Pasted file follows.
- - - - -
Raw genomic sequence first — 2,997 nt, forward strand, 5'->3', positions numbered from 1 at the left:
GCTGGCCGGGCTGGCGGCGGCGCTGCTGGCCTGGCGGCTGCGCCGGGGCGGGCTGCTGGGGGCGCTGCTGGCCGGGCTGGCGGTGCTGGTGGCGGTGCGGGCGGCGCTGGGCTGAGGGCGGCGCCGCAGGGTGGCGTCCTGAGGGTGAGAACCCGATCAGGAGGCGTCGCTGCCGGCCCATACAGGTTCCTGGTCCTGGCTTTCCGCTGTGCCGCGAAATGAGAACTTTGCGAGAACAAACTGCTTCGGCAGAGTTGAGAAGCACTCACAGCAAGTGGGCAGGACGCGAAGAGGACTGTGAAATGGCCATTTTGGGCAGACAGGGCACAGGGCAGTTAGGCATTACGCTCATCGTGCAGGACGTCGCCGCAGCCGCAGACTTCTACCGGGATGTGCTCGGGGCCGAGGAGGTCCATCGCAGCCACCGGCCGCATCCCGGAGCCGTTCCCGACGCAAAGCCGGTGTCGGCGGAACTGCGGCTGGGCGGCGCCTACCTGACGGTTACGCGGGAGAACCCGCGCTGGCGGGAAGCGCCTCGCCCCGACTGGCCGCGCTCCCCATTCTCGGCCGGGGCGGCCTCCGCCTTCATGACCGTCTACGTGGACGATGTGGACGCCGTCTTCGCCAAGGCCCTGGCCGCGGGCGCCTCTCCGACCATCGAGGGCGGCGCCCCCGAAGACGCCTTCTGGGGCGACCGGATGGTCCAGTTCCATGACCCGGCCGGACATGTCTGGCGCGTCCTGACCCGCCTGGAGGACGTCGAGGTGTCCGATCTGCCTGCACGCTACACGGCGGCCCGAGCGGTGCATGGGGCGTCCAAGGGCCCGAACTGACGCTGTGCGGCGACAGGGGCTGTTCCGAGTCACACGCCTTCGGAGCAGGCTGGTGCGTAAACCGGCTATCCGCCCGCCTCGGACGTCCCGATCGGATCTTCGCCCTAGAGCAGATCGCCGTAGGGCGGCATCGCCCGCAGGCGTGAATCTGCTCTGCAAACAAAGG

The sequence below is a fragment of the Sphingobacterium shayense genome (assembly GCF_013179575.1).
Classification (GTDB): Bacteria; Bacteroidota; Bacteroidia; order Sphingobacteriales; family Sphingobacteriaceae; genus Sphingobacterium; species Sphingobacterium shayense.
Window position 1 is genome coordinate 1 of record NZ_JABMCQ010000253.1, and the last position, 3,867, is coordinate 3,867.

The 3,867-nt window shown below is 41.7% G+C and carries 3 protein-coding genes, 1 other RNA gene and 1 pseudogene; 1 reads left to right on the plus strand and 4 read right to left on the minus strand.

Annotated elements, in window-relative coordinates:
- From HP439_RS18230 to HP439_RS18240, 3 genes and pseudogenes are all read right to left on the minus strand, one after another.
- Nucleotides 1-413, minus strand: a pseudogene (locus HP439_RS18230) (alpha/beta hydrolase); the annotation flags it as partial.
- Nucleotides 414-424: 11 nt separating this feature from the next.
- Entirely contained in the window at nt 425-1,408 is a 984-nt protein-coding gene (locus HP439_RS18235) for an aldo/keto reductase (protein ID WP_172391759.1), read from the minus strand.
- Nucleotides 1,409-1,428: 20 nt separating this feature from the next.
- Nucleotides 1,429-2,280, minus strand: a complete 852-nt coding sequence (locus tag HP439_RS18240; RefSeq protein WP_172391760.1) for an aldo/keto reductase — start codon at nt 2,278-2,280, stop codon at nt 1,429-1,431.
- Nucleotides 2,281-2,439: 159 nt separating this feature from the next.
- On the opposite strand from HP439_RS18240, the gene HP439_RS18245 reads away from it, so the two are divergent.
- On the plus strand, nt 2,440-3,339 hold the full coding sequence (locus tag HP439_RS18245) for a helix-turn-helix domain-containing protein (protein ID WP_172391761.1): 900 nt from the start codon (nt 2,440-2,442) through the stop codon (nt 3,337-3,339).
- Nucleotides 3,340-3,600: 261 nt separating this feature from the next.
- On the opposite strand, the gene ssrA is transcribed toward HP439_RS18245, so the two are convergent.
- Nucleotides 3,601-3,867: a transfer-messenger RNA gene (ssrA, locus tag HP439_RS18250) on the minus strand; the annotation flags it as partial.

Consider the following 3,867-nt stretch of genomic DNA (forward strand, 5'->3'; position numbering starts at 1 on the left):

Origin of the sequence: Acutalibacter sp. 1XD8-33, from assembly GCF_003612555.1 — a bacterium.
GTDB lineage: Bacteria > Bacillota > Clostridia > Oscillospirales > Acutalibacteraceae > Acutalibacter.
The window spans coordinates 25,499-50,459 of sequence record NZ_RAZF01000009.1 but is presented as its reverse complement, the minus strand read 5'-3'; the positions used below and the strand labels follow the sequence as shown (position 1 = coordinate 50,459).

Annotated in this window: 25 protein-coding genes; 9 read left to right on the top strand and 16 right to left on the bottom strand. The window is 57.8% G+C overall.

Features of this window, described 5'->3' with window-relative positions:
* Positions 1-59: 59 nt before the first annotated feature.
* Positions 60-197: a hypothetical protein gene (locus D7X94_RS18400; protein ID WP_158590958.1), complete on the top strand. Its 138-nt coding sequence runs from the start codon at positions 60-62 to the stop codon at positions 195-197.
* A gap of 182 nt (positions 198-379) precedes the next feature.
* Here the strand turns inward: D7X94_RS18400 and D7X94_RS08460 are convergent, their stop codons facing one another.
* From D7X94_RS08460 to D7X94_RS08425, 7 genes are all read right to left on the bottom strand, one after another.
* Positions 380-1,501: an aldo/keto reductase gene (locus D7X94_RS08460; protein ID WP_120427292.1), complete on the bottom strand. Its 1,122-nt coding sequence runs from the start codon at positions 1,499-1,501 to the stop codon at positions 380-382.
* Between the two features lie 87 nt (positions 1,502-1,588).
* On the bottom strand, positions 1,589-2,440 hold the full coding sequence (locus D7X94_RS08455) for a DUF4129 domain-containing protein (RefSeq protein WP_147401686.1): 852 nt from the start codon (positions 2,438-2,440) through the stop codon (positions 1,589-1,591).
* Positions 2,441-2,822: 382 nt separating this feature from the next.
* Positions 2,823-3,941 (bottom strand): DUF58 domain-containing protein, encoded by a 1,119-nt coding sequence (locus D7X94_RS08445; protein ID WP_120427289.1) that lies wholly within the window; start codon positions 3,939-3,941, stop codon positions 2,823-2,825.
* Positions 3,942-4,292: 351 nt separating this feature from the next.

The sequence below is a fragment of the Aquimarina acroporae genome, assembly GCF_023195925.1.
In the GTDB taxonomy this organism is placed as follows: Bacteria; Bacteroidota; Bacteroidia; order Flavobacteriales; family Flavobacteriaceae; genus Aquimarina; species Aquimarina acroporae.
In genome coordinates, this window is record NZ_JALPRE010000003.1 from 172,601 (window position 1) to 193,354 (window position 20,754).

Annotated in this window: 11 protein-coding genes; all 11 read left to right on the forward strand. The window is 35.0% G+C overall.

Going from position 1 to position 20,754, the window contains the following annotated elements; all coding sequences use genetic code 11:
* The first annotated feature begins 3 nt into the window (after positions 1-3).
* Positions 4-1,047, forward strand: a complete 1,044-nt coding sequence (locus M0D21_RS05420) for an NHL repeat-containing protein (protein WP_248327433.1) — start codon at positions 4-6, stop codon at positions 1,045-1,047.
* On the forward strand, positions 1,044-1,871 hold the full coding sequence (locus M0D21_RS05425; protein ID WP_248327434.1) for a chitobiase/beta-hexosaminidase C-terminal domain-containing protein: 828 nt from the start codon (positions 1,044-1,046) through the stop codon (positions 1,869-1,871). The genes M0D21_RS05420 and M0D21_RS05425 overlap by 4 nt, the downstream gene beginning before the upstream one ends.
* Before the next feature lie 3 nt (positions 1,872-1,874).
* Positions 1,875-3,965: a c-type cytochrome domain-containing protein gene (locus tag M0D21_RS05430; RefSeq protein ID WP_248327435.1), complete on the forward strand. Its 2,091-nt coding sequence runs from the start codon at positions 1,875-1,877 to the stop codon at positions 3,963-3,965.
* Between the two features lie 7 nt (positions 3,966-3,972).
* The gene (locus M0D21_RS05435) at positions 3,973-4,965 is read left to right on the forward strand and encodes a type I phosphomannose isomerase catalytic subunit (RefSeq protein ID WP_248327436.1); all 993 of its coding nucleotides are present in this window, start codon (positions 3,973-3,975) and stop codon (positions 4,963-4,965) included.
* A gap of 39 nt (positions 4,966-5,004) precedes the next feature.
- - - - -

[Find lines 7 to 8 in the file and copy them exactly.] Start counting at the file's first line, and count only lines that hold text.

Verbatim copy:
Annotated elements, in window-relative coordinates:
- From HP439_RS18230 to HP439_RS18240, 3 genes and pseudogenes are all read right to left on the minus strand, one after another.